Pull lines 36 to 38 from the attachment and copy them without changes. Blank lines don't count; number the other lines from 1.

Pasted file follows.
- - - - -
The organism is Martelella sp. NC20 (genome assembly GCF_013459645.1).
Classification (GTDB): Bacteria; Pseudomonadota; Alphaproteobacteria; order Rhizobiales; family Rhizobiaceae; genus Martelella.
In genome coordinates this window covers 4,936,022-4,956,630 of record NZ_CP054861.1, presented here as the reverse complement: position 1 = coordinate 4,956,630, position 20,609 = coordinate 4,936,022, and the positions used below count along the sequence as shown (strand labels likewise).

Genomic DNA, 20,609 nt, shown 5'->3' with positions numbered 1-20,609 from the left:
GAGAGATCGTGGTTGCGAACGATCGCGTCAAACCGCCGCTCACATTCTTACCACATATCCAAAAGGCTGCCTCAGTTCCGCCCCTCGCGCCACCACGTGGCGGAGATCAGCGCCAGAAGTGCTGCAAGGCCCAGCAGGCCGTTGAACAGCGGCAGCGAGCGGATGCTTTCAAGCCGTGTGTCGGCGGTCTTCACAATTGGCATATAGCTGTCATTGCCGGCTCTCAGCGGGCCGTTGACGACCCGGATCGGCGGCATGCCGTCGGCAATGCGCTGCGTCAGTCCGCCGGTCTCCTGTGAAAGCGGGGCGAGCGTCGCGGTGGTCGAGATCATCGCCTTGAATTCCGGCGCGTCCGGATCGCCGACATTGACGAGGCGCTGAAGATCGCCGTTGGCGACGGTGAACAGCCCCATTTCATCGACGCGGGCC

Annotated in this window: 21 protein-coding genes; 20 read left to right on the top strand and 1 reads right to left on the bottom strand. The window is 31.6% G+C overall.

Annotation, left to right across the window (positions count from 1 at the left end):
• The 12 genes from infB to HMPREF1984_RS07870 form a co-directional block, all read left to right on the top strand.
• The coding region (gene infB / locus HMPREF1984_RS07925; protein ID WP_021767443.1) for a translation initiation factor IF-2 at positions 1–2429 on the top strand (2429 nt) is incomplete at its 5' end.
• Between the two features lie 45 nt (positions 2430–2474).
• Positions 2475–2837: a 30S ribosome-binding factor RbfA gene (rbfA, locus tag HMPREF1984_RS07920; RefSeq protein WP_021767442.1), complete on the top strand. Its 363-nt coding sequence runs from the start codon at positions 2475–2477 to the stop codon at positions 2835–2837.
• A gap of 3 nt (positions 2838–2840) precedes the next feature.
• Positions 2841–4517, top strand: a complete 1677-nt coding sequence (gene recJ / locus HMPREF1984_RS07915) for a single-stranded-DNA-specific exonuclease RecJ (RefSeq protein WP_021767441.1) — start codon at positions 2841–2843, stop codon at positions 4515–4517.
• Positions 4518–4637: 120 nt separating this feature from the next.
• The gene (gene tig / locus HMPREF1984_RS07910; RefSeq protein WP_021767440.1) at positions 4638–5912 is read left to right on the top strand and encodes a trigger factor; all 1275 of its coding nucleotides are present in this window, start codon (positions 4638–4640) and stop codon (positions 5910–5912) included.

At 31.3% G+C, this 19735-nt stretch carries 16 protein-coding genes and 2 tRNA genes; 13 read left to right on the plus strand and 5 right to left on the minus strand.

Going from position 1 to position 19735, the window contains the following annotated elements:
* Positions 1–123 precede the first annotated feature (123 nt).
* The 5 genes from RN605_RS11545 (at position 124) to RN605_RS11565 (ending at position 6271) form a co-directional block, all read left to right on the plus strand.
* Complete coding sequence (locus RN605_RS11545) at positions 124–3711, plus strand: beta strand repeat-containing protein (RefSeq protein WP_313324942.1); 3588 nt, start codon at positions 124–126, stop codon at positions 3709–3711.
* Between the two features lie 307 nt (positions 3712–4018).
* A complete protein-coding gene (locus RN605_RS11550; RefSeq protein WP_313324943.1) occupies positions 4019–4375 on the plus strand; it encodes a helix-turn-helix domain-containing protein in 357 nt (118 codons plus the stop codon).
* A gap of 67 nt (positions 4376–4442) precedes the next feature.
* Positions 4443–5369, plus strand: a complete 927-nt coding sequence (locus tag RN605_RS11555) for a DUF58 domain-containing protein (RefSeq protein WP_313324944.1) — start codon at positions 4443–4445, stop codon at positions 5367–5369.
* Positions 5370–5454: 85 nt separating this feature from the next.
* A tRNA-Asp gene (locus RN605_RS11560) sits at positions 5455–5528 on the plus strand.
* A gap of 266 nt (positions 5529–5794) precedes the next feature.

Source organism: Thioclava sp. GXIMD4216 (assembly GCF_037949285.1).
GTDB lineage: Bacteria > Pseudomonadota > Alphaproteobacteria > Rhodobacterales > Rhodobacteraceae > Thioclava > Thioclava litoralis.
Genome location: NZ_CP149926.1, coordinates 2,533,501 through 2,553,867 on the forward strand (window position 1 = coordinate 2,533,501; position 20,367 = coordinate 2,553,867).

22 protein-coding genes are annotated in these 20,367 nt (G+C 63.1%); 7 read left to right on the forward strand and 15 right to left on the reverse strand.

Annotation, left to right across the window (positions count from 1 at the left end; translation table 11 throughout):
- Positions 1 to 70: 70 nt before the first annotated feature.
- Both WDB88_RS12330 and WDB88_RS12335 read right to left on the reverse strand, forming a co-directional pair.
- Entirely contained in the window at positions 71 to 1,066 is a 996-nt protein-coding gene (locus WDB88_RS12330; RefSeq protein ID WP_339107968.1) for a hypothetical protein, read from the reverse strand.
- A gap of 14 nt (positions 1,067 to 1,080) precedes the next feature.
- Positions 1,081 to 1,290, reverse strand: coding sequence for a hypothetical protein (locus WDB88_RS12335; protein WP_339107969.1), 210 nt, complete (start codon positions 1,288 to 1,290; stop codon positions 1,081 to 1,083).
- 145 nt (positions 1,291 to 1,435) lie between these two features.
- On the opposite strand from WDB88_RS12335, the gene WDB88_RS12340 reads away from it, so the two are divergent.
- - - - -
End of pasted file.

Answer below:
- A gap of 14 nt (positions 1,067 to 1,080) precedes the next feature.
- Positions 1,081 to 1,290, reverse strand: coding sequence for a hypothetical protein (locus WDB88_RS12335; protein WP_339107969.1), 210 nt, complete (start codon positions 1,288 to 1,290; stop codon positions 1,081 to 1,083).
- 145 nt (positions 1,291 to 1,435) lie between these two features.